There are many reasons why the Mets completed one-third of the season on a surprisingly long list of most disappointing teams in the majors.
Through Memorial Day Weekend, they were a .500 mediocrity on a $400 million-plus payroll (projected luxury tax included) because of too little power on offense, too little depth in the bullpen and too many injury list designations.
So it would be faulty to exclusively blame a fame-filled, expensive rotation that was underachieving. But it was hard to ignore how one short start after another was exposing an undermanned bullpen and burdening an underachieving offense. The Mets began a series against the Phillies on Tuesday at Citi Field with an NL-low 13 starts of at least six innings.
But here was the thing — the Mets were 13-0 when they did get such an outing. And then Kodai Senga delivered the best start by a Met this season to make it 14-0. He aggressively attacked with a precise fastball to open counts, especially early in the game, and then flummoxed the Bryce Harper-less Phillie lineup with his ghost forkball.
In seven innings, his only base runner came via a Kody Clemens one-out single in the third inning. Senga struck out nine, finishing off six with the forkball. Pitching as he has all season with extra rest, the righty did not look like a beleaguered marathoner in his final inning. Instead, he went up the ladder to strike out Nick Castellanos with a 98 mph fastball for the second out of the seventh and then wrecked Kyle Schwarber with the fork.
Before the game, in emphasizing how important it was for the Met rotation to right itself in order to get the team to win 15 out of 20 and gain a more comfortable playoff foothold, Max Scherzer had said that “starting pitching is the backbone of your team.” To that end, Senga provided the support for the Mets to play with a crispness too often absent in 2023.
They were excellent on defense, never more so than when Brandon Nimmo robbed Castellanos of what would have been a fourth-inning homer. Francisco Lindor homered, the surging Eduardo Escobar provided a key insurance run with a two-out RBI single in the eighth and positioned by Senga to do the jobs the Mets envisioned, Adam Ottavino and David Robertson each pitched a scoreless inning.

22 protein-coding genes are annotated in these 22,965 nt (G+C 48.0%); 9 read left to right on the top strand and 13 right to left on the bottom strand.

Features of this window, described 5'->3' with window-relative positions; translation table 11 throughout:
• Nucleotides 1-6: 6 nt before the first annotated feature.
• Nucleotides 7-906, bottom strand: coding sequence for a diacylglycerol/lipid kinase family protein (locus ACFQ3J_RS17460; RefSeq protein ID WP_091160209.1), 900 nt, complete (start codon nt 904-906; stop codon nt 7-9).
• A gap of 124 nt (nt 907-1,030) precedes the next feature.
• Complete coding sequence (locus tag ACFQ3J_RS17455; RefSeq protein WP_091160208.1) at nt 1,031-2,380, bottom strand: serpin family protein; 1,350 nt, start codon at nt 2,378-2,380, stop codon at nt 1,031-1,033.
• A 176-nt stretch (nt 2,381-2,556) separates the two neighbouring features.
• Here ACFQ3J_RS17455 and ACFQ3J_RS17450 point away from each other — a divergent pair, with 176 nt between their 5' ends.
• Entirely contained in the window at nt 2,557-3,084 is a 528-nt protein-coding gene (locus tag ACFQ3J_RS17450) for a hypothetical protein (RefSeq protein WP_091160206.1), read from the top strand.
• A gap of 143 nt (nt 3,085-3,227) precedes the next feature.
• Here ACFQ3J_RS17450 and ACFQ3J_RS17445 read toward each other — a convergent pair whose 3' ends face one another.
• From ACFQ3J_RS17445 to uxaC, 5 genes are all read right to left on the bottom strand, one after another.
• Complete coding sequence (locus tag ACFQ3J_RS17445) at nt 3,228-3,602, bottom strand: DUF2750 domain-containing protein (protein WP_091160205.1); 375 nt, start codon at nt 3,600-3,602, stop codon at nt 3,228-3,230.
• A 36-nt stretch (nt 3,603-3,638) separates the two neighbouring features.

The Mets won 2-0. If such things matter so soon after Memorial Day, the Mets climbed back over .500 (28-27) and into a tie for the final wild-card spot. More vitally, Senga provided fastball, forkballs and faith that there is a pathway for the Mets to play better than they have to this point. And that starts at the start.
Because, to this point, despite having the two highest-paid per-annum players ever in Scherzer and Justin Verlander, the rotation has too frequently been the start of something bad. The Mets’ rotation began Tuesday with the second-worst Wins Above Replacement (Fangraphs). There are few worse pitching sins than free passes and long balls, and Met starters had the highest walk rate and the fifth-highest homer per nine inning rate.
Scherzer and Verlander have, to date, taken at least a step back in health and performance. Tylor Megill and David Peterson have not come close to taking a step forward. Carlos Carrasco has hardly pitched, Jose Quintana has not pitched at all and Senga had battled control issues and had yet to be asked to pitch on a fifth day.
But then he walked none Tuesday. Threw 100 pitches. Dominated a Phillie lineup full of big names, but so far in 2023, small deeds. And the Mets are contemplating whether to bring Senga back on normal rest Saturday versus the Blue Jays.
“I believe in the track record of our guys,” Ottavino said. “[Verlander] is a few months removed from winning a Cy Young and seems healthy now, so I think it is a matter of time until he is rolling. Max same deal. [Carrasco], we are starting to see signs. We are going to get [Quintana] back [perhaps in the second half]. Senga has shown flashes. This is not a total disaster. We have not gotten rolling the way those guys can and probably will; I’d be surprised if they don’t.”
It is the pathway. The Braves are surviving without two key starters, Max Fried and Kyle Wright. The Phillie trio of Zack Wheeler, Aaron Nola and Ranger Suarez, who pitched to a 3.24 ERA in 87 starts last year was at 4.54 in 25 starts in 2023 before Suarez — in his fourth outing since returning from the injured list — was very good against the Mets (two runs in 6 ²/₃ innings). But he was outperformed by Senga.
The Mets got a too-rare lengthy, strong start and stayed perfect when that does happen. They need more. From Senga. From Scherzer and Verlander. From Quintana when he eventually returns.
They need that to have a ghost of a chance to be the team they were designed to be.